KFWB radio reporting for Monday, October 8th, 2001
This will be a poor day by which to judge if New Yorkers are more edgy or more adjusted, more frustrated with ever-present security, or more like the Londoners of 1940 to whom their mayor has so frequently compared them.
It's a semi-holiday. Columbus Day is taken far more seriously here than it is in Southern California - parades, bank closures, limited stock market activity. Moreover, pre-planned relaxation of carpooling requirements, and the reopening to traffic of the so-called 'Frozen Zone' may offset any increase in checkpoints, at least in terms of the overall frustration factor.
But clearly yesterday was a good litmus test. Televisions in bars and other public places were not swarmed by viewers straining to see the images from Afghanistan; nor did the streets empty after the President's address.
In fact, it was easily the most normal-looking weekend day in the city since the attack on The World Trade Center. Sidewalks, stores, even hotels - packed. A football game across the river in New Jersey drew nearly 80-thousand, and, last night, only a few dozen out of 18-thousand seats were empty at Madison Square Garden for the season's first hockey game there.
It was the kind of throwaway interview and the kind of garish question that makes local tv news what it is - an expert, on a phone, questioned by a man who really doesn't grasp the topic.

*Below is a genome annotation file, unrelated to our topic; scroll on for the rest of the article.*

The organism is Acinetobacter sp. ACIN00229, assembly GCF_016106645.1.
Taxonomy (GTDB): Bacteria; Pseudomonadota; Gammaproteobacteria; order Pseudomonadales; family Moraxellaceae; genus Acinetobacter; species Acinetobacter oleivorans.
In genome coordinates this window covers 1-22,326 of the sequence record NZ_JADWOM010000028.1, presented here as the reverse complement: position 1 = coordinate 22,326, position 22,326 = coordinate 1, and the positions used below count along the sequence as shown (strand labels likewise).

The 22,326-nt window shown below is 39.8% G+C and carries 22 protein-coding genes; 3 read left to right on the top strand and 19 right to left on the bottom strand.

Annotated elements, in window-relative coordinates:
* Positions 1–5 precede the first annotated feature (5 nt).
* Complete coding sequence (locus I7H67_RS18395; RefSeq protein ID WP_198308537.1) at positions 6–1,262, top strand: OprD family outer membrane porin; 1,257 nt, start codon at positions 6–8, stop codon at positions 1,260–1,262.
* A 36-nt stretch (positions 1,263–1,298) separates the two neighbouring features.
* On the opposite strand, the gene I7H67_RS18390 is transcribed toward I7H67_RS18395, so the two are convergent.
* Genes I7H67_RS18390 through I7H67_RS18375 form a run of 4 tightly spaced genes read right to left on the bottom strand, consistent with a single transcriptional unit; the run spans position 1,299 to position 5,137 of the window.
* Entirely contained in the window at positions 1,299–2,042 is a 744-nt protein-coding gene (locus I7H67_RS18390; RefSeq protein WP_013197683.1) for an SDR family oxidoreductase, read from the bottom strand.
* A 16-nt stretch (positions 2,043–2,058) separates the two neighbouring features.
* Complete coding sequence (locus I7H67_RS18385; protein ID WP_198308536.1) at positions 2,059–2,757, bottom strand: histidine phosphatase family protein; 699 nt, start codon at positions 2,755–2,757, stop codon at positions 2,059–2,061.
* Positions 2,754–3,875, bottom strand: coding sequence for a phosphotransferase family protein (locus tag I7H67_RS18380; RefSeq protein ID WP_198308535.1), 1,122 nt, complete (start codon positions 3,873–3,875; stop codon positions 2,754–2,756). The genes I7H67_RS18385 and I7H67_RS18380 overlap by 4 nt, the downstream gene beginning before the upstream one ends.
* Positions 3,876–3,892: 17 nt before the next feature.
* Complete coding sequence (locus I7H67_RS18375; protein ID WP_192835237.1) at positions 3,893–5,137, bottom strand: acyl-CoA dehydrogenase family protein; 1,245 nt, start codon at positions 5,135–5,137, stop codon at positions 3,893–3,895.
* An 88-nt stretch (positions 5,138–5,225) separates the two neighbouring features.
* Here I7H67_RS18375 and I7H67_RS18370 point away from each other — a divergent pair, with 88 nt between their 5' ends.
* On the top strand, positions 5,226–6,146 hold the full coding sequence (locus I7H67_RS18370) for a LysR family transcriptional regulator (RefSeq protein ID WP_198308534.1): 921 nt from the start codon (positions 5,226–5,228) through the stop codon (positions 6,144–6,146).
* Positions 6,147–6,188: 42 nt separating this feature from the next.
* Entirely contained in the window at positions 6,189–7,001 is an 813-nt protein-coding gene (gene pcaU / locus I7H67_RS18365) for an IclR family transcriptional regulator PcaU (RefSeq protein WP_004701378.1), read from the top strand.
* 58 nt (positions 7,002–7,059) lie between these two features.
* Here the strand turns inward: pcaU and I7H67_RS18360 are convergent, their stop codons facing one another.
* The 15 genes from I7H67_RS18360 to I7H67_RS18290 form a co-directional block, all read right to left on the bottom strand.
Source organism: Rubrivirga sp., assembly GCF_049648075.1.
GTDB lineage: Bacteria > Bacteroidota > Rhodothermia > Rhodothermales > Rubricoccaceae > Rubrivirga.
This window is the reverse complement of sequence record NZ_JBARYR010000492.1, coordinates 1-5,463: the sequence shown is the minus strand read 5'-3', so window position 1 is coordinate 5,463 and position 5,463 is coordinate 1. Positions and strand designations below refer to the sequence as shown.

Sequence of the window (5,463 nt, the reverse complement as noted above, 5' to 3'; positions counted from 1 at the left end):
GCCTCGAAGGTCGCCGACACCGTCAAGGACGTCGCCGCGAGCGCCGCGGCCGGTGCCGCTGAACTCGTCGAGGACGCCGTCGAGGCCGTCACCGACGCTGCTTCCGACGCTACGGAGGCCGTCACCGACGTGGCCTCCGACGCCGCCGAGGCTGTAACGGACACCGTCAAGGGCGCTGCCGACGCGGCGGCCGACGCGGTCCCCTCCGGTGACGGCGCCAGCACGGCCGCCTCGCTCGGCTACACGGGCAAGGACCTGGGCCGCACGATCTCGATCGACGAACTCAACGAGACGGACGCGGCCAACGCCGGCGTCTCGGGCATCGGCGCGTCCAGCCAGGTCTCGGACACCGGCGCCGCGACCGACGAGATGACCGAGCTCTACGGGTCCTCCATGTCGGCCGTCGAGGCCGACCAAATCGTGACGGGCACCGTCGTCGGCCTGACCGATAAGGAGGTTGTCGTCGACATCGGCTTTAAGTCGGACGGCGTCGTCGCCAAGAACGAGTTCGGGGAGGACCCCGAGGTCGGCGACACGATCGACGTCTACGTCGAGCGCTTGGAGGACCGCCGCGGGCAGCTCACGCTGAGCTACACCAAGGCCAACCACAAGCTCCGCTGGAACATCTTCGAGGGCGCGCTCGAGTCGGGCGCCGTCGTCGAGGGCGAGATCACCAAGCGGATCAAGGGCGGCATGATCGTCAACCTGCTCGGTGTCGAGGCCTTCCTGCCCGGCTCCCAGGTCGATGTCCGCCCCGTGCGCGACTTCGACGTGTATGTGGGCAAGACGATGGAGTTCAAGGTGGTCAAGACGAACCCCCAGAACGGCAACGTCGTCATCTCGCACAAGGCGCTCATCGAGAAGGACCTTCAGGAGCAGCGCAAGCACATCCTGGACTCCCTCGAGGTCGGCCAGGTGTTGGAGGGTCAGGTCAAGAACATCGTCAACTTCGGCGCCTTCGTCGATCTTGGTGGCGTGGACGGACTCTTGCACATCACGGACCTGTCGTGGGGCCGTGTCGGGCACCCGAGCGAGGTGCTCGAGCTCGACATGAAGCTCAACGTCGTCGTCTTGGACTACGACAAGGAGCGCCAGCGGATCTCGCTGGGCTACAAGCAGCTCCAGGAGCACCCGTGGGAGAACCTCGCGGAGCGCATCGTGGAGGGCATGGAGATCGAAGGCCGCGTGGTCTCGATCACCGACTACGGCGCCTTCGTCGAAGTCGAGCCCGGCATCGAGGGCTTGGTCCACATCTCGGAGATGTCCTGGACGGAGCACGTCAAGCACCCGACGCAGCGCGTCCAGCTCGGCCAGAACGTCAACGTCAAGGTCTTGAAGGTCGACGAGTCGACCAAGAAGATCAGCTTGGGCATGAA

And it produced a remarkable answer.
Christopher Dickey, Middle Eastern editor of Newsweek Magazine, was asked bluntly here if the retaliatory terrorism that quietly obsesses New Yorkers right now was more likely to be chemical or biological. Neither, was the start of the Newsweek man's reply.
Though it would not win the solemn competition by very much, this is the most worried city in America. People here now wonder about going into skyscrapers or sporting events in the age of terrorism, in almost the same way Southern Californians wonder about going into skyscrapers or sporting events in the land of earthquakes: Just how are we going to get out of here if something goes wrong.
That context is why this otherwise obscure interview was so compelling. While New York and America worry about anthrax, or sarin gas, or more improvised bombs, Mr. Dickey went on to say that if he had to predict the nature of the presumed next terrorist attack, he would forecast... assassination - the attempt on the life or lives of leaders or high-profile figures in this country.